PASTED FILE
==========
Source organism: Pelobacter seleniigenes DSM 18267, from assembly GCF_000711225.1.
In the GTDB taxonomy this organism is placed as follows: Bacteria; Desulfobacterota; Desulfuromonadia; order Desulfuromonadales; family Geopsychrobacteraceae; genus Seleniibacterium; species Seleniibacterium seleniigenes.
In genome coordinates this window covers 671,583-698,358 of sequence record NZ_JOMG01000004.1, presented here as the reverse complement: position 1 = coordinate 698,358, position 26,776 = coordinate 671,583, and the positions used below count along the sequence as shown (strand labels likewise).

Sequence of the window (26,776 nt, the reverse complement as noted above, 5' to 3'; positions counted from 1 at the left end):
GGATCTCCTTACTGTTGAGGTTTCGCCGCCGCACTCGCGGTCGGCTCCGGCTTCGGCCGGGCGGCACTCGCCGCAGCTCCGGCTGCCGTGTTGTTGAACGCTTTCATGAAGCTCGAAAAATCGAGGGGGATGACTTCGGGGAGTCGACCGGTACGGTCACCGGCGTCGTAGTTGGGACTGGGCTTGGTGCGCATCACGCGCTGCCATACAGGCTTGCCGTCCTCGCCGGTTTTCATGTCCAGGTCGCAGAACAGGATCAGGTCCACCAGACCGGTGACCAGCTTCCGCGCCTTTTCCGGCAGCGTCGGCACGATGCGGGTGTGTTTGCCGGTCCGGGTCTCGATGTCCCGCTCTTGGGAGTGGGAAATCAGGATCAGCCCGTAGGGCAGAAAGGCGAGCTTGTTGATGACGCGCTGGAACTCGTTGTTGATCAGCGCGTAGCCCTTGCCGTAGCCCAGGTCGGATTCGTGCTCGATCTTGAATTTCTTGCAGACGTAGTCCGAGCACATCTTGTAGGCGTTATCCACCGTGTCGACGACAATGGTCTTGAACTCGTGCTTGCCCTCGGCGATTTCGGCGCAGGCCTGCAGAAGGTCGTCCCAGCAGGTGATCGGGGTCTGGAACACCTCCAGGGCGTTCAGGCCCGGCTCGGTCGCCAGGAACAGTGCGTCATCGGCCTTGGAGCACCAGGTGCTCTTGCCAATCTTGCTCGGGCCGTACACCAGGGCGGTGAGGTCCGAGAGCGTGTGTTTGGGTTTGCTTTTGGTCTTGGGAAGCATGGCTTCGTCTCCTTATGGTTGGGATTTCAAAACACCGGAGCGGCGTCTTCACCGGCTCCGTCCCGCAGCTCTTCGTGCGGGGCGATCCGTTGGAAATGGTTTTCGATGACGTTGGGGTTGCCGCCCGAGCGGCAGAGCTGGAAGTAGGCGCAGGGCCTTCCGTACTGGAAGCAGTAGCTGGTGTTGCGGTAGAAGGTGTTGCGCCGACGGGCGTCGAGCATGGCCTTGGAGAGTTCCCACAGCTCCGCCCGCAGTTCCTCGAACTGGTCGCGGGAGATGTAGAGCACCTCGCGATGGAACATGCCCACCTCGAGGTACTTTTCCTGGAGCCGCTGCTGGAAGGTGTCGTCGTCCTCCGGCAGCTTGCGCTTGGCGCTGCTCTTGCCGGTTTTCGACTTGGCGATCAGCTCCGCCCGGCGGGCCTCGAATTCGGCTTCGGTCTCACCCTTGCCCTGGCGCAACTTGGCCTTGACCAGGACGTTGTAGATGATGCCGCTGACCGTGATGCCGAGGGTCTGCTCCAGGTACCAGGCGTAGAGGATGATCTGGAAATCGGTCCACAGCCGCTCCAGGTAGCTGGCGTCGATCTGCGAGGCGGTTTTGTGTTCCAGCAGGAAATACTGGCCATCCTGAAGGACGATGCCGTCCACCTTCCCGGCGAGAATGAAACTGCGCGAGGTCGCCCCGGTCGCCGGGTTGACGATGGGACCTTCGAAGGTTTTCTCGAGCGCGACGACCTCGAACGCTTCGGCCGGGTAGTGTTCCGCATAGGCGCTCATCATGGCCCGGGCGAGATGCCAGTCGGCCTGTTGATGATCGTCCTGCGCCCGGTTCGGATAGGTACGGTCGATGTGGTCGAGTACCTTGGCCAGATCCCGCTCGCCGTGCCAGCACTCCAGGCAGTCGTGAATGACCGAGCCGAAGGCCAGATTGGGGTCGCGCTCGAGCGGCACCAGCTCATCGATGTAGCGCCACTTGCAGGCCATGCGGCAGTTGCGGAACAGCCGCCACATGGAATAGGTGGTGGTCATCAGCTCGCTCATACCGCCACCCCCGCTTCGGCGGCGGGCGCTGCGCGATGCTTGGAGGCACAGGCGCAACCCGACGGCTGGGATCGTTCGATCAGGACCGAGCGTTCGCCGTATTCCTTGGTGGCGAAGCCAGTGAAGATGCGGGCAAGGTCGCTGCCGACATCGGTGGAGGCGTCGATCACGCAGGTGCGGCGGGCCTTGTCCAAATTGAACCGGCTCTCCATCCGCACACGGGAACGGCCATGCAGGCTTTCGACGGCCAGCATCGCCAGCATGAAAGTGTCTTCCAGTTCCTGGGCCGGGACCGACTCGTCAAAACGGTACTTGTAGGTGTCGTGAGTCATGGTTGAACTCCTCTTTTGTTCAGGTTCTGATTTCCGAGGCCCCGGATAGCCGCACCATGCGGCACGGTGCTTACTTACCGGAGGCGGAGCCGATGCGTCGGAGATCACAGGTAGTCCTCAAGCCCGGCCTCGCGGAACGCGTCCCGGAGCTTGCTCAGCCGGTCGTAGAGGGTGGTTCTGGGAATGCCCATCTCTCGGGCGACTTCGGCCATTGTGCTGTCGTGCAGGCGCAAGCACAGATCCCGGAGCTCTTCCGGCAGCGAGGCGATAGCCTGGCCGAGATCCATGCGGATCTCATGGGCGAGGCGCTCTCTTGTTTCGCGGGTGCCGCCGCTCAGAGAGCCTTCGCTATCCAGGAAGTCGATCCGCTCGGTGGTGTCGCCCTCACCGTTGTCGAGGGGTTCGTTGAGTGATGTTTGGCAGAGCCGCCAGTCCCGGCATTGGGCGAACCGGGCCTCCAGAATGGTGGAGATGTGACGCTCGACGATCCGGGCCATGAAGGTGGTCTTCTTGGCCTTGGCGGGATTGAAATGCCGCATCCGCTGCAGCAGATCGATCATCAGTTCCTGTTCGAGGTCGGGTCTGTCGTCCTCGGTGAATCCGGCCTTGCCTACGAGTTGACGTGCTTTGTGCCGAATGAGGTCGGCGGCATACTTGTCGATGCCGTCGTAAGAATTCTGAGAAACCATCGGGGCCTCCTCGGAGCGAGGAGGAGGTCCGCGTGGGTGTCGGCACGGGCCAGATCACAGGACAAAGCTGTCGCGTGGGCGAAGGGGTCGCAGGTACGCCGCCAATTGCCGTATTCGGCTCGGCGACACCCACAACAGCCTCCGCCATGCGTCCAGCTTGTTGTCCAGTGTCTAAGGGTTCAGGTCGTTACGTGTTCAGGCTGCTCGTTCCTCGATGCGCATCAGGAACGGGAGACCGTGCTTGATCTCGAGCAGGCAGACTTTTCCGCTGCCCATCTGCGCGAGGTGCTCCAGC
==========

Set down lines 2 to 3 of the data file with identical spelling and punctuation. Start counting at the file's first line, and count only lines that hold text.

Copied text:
In the GTDB taxonomy this organism is placed as follows: Bacteria; Desulfobacterota; Desulfuromonadia; order Desulfuromonadales; family Geopsychrobacteraceae; genus Seleniibacterium; species Seleniibacterium seleniigenes.
In genome coordinates this window covers 671,583-698,358 of sequence record NZ_JOMG01000004.1, presented here as the reverse complement: position 1 = coordinate 698,358, position 26,776 = coordinate 671,583, and the positions used below count along the sequence as shown (strand labels likewise).